The second and I think larger issue was that the McCain campaign fell into the same trap as the Hillary Clinton campaign fell into and that was they underestimated the electorates deep desire for change from the past. This required more than just a change in faces but more importantly in the tone and tenor of the candidates. This blunder was evidenced in the failed strategy of the McCain campaign in the first two months concerning experience. The McCain camp wasted valuable time on a strategy that became moot once they selected Sarah Palin as VP nominee. For some odd reason the McCain camp felt confident in a strategy that had failed the vaulted Clinton machine, I guess they figured they could do it better but the results were the same. They never had a true understanding of the depth of the Bush debacle in the minds of voters. They ran the Bush campaign of 2000 that defeated McCain never realizing that the country had tired of this sort of slash and burn tactics.

They underestimated the degree of discontent not only from Democrats but moderate Republicans and Independents as well. This was the year for McCain to have run his campaign from 2000 and not Bush’s. The change dynamic trumped the experience, Commander-in-Chief, and scary black man arguments. Instead of incorporating the change meme the McCain campaign chose to run a base campaign in a change year. As the economic situation became more and more volatile and perilous it only went to reinforce the instability and lack of coherency from the McCain team. Because he was running a base campaign Barack Obama was able to tie John McCain to George W. Bush and once he was able to do that thanks to McCain’s help this election was over. Since he was required to change his previously held “maverick” positions to shore up his base he began to talk and act like George W. It wasn’t a hard sell to complete the transition from Bush to McCain.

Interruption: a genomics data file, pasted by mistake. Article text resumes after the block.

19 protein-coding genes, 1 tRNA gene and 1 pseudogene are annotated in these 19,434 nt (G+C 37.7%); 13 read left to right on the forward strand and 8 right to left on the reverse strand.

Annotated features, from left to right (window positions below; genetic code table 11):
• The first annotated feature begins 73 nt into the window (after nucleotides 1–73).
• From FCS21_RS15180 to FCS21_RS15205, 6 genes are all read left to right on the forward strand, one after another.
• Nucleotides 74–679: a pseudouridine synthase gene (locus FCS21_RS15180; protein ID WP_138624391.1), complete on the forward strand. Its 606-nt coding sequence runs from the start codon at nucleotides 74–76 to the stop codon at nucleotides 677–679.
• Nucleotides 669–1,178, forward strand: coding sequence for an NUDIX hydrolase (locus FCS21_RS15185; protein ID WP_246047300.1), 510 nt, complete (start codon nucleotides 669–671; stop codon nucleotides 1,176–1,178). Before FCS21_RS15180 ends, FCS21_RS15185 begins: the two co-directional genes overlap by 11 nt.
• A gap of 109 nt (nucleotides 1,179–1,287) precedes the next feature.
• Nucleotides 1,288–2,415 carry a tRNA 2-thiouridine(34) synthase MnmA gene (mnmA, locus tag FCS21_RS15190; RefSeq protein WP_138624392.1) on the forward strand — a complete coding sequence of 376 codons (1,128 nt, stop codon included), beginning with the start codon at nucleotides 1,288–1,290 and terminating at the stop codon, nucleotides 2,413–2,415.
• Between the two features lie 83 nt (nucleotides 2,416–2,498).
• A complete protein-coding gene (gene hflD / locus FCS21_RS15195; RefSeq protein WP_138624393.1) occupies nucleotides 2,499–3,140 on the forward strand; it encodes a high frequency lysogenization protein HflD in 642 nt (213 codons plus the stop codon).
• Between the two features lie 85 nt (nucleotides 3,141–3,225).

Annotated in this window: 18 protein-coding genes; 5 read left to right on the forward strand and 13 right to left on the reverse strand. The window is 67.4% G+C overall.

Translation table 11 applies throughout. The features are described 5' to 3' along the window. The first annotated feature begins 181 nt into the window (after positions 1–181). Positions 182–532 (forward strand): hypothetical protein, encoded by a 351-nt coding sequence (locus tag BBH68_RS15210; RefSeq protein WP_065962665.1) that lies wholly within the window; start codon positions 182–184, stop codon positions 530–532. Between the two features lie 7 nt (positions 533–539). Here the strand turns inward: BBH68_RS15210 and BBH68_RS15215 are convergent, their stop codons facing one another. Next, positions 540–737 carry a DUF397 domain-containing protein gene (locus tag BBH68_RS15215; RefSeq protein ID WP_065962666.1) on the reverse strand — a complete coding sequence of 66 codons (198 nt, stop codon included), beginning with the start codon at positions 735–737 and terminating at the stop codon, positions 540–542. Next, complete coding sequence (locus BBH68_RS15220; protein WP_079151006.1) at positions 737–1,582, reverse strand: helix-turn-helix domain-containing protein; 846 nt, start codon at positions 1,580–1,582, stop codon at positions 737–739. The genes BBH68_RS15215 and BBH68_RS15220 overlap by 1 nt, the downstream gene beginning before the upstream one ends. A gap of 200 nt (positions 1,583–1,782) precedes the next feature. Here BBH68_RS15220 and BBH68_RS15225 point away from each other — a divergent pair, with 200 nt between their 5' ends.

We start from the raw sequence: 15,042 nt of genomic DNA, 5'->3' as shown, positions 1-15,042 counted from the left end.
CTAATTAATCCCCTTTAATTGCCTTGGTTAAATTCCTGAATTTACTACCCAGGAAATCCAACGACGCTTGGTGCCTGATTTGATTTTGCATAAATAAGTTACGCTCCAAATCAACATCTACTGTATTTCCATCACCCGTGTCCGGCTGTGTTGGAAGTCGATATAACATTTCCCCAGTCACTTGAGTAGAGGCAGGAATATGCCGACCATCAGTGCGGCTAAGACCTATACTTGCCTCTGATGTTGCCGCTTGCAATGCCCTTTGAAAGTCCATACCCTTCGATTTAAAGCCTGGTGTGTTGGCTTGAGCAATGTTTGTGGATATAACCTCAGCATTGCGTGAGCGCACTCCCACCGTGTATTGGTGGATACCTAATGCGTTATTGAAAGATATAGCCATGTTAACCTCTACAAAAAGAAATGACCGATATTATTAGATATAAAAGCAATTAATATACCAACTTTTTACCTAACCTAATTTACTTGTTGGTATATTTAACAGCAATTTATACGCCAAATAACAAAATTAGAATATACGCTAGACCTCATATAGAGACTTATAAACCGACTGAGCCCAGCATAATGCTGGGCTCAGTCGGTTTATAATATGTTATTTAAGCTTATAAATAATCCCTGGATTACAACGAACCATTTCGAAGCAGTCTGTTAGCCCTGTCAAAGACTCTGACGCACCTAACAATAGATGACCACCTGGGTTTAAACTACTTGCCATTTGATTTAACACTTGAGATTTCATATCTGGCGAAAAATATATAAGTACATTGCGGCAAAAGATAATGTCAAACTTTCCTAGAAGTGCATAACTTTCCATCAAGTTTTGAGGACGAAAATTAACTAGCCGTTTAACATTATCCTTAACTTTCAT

Then of course there is the candidate himself, Barack Obama has always been believed to be too soft to handle the rigors of a Presidential campaign or that he was too cerebral to connect with the voting public. However, after 8 years of a guy who people felt comfortable having a beer with wrecking the country that criterion was no longer as important as it once was. People realized that maybe that guy sitting next to me on the bar stool may not be the guy I want handling the country in a crisis. The Obama team ran a masterful campaign avoiding the missteps that befell many of the other campaigns. The McCain camp had to manufacture gaffes to feign false indignation and try to rally the base, again running a base campaign.

The bottom line is that John McCain lost this election badly because he lost himself. You can’t run against yourself and win.

1 comment:

Avatar said...

I am not going to vote for McCain or Obama. I will vote for a third party candidate in hopes that my vote will help create a viable third party. Both candidates say that they are not going to raises your income taxes.

…………………INCOME TAXES………………

What about the taxes that the big evil corporations pay?
They are just passed to the consumer.


They all grow government at any cost to the taxpayer.